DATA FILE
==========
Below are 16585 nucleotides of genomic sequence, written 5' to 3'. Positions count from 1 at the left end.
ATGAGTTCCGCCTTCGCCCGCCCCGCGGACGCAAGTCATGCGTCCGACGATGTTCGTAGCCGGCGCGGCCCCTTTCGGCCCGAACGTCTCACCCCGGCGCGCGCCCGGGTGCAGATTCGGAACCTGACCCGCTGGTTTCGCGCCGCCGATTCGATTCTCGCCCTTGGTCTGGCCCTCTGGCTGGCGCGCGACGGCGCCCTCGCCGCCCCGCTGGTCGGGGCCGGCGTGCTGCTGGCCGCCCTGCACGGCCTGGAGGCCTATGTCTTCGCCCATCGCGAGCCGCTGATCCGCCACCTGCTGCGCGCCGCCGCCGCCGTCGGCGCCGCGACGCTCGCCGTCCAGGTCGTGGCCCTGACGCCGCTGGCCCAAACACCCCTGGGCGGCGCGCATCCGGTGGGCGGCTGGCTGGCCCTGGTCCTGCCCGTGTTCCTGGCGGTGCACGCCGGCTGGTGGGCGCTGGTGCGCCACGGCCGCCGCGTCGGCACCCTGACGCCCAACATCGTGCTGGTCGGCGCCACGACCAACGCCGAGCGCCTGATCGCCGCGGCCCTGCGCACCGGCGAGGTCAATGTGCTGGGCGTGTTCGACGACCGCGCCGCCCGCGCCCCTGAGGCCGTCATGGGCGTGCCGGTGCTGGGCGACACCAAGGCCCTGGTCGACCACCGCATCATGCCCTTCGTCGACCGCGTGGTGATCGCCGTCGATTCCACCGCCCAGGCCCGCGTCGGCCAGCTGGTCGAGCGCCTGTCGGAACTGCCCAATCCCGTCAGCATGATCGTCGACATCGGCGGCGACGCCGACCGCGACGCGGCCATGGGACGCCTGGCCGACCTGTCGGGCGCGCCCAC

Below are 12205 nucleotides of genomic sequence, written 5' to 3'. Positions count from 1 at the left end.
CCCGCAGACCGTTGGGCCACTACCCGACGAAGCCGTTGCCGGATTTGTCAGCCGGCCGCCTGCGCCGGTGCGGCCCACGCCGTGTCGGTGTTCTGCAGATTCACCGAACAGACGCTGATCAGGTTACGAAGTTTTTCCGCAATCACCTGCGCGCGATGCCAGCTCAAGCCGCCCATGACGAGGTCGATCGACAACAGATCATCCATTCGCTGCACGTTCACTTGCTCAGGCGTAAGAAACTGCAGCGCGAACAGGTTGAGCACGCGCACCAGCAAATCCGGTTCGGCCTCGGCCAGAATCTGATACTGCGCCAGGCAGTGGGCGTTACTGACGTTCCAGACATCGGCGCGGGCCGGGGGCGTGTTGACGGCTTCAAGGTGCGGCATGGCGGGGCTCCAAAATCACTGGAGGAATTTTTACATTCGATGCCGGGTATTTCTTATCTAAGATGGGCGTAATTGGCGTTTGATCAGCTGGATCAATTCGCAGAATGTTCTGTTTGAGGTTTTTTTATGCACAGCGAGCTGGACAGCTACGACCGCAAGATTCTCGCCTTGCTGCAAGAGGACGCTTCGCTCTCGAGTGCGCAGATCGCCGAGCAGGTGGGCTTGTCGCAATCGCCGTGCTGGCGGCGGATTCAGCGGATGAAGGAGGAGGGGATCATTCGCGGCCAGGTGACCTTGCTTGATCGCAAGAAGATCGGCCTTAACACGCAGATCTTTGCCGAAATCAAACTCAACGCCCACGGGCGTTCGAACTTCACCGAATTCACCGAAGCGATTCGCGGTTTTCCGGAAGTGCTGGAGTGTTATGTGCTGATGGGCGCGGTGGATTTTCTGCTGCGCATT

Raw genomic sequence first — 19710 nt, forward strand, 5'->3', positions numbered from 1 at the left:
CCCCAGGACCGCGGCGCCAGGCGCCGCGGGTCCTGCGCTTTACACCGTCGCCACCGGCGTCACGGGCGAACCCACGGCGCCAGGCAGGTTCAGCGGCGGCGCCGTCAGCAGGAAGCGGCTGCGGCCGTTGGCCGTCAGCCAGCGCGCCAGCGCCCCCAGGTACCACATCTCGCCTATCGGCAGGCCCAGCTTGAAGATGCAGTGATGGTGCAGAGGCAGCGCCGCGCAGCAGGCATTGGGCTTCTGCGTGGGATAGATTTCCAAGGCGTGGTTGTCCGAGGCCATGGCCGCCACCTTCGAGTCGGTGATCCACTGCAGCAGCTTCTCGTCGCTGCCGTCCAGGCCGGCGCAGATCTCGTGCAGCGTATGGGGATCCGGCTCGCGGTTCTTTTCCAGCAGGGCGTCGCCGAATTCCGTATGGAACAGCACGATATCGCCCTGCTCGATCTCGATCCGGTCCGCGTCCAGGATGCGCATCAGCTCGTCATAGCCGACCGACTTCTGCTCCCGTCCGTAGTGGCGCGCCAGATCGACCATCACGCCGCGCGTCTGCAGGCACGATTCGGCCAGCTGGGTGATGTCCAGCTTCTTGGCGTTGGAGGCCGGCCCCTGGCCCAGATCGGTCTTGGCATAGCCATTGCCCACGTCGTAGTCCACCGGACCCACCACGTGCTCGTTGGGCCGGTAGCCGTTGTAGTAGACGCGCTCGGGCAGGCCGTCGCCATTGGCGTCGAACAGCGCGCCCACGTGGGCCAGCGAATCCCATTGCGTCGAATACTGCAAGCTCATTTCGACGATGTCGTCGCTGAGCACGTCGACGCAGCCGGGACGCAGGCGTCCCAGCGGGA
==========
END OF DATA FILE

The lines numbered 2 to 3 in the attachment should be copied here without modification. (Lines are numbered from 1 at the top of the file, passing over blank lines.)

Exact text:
ATGAGTTCCGCCTTCGCCCGCCCCGCGGACGCAAGTCATGCGTCCGACGATGTTCGTAGCCGGCGCGGCCCCTTTCGGCCCGAACGTCTCACCCCGGCGCGCGCCCGGGTGCAGATTCGGAACCTGACCCGCTGGTTTCGCGCCGCCGATTCGATTCTCGCCCTTGGTCTGGCCCTCTGGCTGGCGCGCGACGGCGCCCTCGCCGCCCCGCTGGTCGGGGCCGGCGTGCTGCTGGCCGCCCTGCACGGCCTGGAGGCCTATGTCTTCGCCCATCGCGAGCCGCTGATCCGCCACCTGCTGCGCGCCGCCGCCGCCGTCGGCGCCGCGACGCTCGCCGTCCAGGTCGTGGCCCTGACGCCGCTGGCCCAAACACCCCTGGGCGGCGCGCATCCGGTGGGCGGCTGGCTGGCCCTGGTCCTGCCCGTGTTCCTGGCGGTGCACGCCGGCTGGTGGGCGCTGGTGCGCCACGGCCGCCGCGTCGGCACCCTGACGCCCAACATCGTGCTGGTCGGCGCCACGACCAACGCCGAGCGCCTGATCGCCGCGGCCCTGCGCACCGGCGAGGTCAATGTGCTGGGCGTGTTCGACGACCGCGCCGCCCGCGCCCCTGAGGCCGTCATGGGCGTGCCGGTGCTGGGCGACACCAAGGCCCTGGTCGACCACCGCATCATGCCCTTCGTCGACCGCGTGGTGATCGCCGTCGATTCCACCGCCCAGGCCCGCGTCGGCCAGCTGGTCGAGCGCCTGTCGGAACTGCCCAATCCCGTCAGCATGATCGTCGACATCGGCGGCGACGCCGACCGCGACGCGGCCATGGGACGCCTGGCCGACCTGTCGGGCGCGCCCAC

Below are 12205 nucleotides of genomic sequence, written 5' to 3'. Positions count from 1 at the left end.